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Divorce Glossary

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Alimony: Periodic or lump sum support payments (not child support) to a former spouse to support his/her lifestyle. The paying spouse may deduct these payments, and the receiving spouse must declare them as income if they are “periodic” (payable over a definite period) and meet the criteria outlined under IRS Code Section 71. Also referred to as spousal support or maintenance payments.

Alimony Recapture: Excess payments of alimony in first and second post-separation year that payer must include in gross income. IRS determines a portion of property settlement on child support is excess payments of alimony in first and second post-separation year that payer must include in gross income.  IRS determines a portion of support must be recaptured and included in income as alimony.

Alternative Dispute Resolution (ADR): Ways for divorcing parties to resolve their disagreements without a trial. ADR methods include: negotiation, medication, arbitration, and collaborative divorce.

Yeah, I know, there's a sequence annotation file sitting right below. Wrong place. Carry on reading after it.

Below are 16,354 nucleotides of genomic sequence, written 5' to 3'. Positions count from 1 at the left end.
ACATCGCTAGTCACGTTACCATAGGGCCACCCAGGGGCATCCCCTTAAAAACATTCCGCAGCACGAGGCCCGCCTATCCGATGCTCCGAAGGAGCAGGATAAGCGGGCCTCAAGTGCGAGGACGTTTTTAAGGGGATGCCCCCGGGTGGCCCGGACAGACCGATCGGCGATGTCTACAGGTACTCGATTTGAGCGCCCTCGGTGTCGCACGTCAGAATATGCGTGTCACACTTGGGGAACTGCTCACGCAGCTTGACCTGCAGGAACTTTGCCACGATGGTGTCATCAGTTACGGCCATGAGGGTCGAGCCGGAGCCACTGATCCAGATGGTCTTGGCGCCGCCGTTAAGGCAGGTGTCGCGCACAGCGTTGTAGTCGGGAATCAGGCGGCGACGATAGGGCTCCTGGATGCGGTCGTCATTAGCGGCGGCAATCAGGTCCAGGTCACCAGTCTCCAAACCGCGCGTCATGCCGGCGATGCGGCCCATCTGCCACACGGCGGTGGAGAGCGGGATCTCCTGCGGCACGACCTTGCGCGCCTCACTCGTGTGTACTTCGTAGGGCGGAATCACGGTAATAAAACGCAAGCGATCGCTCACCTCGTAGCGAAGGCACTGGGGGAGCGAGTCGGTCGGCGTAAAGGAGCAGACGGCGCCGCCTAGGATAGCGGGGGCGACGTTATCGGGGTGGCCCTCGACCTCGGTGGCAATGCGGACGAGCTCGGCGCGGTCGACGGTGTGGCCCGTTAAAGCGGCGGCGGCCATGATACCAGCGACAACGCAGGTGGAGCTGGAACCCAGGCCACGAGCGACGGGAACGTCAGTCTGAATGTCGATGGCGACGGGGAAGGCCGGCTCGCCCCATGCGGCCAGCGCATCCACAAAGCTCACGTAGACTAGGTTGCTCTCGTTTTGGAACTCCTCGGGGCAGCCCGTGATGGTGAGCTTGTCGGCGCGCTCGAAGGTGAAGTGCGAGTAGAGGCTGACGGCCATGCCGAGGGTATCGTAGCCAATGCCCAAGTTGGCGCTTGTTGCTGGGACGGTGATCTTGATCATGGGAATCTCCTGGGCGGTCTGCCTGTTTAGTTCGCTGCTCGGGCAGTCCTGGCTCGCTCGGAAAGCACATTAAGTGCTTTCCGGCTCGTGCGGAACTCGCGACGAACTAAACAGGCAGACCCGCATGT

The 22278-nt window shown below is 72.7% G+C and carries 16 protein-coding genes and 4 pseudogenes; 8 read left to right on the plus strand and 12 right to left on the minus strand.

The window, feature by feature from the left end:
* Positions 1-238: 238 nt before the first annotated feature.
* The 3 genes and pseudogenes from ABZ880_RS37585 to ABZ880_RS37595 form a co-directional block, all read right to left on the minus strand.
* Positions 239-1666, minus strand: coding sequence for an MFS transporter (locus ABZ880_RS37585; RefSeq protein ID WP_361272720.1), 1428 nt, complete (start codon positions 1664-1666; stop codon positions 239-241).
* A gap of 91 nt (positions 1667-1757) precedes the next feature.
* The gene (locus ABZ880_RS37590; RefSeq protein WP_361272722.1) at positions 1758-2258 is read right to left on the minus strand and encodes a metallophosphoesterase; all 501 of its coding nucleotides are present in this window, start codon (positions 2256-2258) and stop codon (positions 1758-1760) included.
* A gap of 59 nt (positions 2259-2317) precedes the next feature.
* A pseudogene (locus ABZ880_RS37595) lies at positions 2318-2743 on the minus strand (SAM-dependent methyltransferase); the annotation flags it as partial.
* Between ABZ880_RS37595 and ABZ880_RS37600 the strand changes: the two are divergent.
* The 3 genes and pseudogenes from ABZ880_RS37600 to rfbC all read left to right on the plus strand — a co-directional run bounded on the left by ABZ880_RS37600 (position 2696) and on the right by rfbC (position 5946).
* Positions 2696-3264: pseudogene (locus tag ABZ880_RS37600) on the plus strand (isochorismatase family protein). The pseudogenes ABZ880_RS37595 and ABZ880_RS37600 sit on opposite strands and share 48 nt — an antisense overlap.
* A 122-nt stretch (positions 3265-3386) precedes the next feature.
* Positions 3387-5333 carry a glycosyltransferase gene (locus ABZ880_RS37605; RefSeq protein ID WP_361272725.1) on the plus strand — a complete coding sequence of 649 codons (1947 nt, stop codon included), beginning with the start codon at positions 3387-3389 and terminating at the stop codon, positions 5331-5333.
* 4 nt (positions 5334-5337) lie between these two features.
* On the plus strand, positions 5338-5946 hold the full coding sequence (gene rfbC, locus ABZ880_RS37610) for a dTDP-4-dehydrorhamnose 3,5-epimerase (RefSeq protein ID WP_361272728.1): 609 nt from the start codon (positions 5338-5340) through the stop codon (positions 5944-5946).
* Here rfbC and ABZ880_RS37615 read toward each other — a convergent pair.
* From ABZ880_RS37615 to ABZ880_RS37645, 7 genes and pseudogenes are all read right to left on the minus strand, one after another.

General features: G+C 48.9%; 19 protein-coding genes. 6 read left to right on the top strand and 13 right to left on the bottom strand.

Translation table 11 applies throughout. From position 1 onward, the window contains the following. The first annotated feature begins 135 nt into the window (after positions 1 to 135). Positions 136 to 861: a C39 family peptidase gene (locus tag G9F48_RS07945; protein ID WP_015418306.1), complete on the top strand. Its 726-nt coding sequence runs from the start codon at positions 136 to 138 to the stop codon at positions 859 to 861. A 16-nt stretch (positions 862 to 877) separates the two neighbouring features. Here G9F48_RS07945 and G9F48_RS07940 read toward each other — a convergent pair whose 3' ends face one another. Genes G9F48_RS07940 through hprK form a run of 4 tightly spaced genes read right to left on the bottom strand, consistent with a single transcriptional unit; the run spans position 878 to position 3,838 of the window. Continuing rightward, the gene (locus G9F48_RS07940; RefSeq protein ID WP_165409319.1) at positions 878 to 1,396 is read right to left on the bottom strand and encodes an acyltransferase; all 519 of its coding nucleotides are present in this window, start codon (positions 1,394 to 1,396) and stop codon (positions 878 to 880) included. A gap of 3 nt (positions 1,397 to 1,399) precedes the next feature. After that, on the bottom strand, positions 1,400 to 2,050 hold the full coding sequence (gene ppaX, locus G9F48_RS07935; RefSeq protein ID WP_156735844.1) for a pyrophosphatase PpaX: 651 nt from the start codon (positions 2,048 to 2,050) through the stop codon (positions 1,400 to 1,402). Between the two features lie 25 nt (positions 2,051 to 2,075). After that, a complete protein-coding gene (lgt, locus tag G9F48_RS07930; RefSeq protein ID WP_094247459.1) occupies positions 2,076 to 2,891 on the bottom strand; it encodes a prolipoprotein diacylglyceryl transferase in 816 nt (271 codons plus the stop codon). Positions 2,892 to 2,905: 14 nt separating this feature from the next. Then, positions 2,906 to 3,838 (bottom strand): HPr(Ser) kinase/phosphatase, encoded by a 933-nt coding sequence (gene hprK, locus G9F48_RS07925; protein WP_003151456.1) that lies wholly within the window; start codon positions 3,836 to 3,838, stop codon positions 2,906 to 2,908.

Appraisal: Procedure for determining the fair market value of assets when it is to be sold or divided as part of the divorce process.

Assets: Cash, property, investments, goodwill, and other items of value (as defined by state law) that appear on a balance sheet indicating the net worth of an individual or a business.

Child Support: The amount of money paid by a non-custodial parent to the custodial parent for a child’s day-to-day expenses and other special needs. Each state is required by congress to have written child support guidelines and enforcement procedures.

Child Support Guidelines: A series of mathematical formulas used to calculate the amount of child support to be paid in some cases.  Congress has mandated the stated adopt child support guidelines & support enforcement procedures.

COBRA: Consolidated Omnibus Budget Reconciliation Act (COBRA) law passed in 1986. It allows an ex-spouse to continue to receive health insurance coverage from his/her former spouse’s employer if the employer has at least 20 employees, for up to three years after the divorce. Premiums for this coverage are typically higher than when they were covered under the employer’s plan. It should be noted that the normal COBRA provision states that if an employee leaves or is fired from a job, he or she can get health insurance from that company for 18 months. However, in the case of a divorce it is extended to 3 years or 36 months.